People watching on the route back is fun as well. You’ll see all types, from families with babies to families with grandmas. Some will be struggling, but you’ll be able to tell that almost everyone is having fun. One of our highlights of our trip back was the kids getting to pick out who to give their wooden walking sticks to since it was obvious that the pile at the head of the trek had been depleted and the unprepared were struggling up the stream unaided.
Catching the Shuttle Back
After you finish walking through the Virgin River, you’ll return to the paved Riverside Walk. This paved trail will be a welcome change to cold, tired feet. Some people bring a change of socks, shoes, or both to give their feet a break. We had dry socks, and some of us opted to change into them before walking back up the Riverside Walk. While it may be the best family hike at Zion, The Narrows might also be the coldest on the feet!
Once back at the Temple of Sinawava, we took advantage of the restrooms and then caught the shuttle back to the parking lot. We were too tired to be tempted by any other hikes on the way back, but by the time we reached the parking lot, we had enough energy to explore the Visitor Center. We ate a picnic lunch at the tables near the parking lot, and then were fueled up enough to be game for an afternoon hike.
All told, we spent about 6 hours total from shuttle ride in to shuttle ride out, hiked about 6 miles, and spent about 4 hours on the trail. All of the kids enjoyed it immensely, and too this day still remember it as one of our best family hikes, and all agreed that it was the best family hike at Zion National Park.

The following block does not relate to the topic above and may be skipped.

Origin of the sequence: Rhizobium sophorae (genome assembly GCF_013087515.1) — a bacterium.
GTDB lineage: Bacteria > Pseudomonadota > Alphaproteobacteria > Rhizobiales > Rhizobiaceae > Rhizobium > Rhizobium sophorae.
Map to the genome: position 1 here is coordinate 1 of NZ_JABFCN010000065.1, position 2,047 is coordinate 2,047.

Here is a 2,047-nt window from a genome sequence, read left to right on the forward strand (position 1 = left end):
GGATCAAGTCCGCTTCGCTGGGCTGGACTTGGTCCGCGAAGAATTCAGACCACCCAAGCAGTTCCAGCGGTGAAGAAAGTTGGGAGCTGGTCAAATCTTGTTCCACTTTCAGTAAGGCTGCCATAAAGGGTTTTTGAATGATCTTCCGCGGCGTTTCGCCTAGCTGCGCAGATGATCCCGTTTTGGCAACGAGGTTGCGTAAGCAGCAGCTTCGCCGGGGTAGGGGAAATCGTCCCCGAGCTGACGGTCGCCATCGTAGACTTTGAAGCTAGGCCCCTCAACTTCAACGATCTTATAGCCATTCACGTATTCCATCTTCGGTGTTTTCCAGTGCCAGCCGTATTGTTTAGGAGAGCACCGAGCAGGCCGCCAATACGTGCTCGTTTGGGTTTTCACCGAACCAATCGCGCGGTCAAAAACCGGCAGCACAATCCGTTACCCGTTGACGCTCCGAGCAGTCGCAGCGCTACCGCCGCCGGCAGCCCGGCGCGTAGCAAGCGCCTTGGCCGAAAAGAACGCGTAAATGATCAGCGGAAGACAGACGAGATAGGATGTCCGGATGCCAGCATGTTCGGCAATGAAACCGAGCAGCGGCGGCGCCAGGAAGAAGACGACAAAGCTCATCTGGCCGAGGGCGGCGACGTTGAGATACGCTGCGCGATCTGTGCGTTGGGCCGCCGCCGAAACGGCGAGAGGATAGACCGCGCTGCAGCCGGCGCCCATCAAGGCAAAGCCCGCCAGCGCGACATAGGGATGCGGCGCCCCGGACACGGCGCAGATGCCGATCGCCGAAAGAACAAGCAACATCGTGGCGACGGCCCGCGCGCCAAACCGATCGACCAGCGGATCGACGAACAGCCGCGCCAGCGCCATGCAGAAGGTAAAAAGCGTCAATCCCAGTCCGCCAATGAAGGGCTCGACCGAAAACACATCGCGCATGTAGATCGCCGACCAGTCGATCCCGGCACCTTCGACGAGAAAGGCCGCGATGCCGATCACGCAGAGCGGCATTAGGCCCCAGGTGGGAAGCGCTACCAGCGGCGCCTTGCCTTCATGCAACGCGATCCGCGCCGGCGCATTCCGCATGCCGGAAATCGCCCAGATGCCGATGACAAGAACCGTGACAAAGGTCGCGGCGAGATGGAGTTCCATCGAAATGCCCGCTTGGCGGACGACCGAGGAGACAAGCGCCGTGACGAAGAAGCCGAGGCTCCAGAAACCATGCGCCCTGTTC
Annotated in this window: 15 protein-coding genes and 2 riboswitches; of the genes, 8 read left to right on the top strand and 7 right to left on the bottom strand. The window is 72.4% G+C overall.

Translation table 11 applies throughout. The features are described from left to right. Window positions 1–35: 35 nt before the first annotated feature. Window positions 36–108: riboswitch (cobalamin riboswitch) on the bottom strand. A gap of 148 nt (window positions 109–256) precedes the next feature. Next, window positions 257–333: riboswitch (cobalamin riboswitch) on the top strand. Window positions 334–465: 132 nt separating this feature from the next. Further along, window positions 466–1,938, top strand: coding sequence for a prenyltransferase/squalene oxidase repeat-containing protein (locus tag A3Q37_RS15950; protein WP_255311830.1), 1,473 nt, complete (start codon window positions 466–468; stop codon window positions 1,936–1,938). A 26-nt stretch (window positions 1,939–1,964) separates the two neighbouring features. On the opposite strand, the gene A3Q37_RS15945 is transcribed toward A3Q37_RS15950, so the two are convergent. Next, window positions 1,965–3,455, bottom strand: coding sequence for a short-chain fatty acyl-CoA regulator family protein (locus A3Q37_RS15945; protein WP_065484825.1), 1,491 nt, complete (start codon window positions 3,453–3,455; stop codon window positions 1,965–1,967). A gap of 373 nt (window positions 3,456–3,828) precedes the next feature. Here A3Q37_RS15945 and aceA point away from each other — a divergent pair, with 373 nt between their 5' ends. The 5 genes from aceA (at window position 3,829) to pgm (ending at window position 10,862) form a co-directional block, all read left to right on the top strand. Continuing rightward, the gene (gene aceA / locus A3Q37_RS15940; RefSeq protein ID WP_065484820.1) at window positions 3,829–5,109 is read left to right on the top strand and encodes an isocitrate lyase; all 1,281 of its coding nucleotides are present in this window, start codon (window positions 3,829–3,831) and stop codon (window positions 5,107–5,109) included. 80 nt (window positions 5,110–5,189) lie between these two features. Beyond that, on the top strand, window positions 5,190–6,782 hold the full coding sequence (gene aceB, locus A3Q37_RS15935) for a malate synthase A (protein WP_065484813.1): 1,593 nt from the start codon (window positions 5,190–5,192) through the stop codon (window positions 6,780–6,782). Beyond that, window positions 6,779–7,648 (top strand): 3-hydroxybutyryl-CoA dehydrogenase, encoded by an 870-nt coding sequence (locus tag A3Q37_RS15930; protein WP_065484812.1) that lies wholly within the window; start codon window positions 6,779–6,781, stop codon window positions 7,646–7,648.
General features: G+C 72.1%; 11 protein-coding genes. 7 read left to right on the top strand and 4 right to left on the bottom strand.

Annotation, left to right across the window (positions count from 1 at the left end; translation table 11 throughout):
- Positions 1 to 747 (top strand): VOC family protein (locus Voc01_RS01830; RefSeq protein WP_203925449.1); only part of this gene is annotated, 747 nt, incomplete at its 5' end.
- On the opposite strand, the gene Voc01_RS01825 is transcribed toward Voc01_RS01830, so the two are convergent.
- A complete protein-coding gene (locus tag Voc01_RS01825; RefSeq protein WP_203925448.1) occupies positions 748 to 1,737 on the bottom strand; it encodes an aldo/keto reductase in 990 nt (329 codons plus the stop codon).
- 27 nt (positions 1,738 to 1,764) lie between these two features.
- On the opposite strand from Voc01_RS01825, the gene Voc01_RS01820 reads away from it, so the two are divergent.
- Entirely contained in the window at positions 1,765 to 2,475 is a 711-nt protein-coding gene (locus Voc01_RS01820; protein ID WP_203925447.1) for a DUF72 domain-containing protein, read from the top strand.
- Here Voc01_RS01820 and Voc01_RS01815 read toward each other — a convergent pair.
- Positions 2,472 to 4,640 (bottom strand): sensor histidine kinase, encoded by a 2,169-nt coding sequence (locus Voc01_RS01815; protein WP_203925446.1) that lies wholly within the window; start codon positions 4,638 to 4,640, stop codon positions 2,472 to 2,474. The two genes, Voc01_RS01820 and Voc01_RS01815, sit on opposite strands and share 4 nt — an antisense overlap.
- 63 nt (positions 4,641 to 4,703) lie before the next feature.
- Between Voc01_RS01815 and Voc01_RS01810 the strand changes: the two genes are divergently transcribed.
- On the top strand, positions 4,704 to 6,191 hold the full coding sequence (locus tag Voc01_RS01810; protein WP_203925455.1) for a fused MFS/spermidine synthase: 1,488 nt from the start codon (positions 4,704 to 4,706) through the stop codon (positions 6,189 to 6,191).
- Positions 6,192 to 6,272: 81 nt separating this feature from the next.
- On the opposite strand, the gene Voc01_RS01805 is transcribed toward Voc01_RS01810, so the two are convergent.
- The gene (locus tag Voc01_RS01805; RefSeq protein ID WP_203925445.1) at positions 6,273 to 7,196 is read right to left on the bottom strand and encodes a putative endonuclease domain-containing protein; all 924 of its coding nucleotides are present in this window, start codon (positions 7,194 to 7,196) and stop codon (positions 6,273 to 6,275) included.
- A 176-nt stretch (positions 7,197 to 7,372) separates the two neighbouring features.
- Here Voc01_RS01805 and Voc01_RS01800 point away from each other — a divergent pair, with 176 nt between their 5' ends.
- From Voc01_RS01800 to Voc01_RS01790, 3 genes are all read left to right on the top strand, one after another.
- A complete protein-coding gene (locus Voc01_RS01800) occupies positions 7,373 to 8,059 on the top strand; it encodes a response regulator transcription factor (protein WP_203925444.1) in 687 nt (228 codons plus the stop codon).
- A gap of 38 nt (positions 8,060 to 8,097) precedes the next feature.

More Amazing Family Hikes
We think The Narrows is the best family hike at Zion, but that doesn’t mean it’s Zion’s only amazing hike. We love hiking and have tackled some of the best family hikes in the country. Here’s a few more hikes we highly recommend:
- Angels Landing at Yosemite National Park
- Half Dome at Yosemite National Park
- Fiery Furnace at Arches National Park
- Delicate Arch at Arches National Park
Zion National Park Logo
Are you visiting Zion National Park and looking for a logo? We have created our National Park logos for you to make custom family road trip T-shirts, hoodies and more. You can download our National Park Logos here.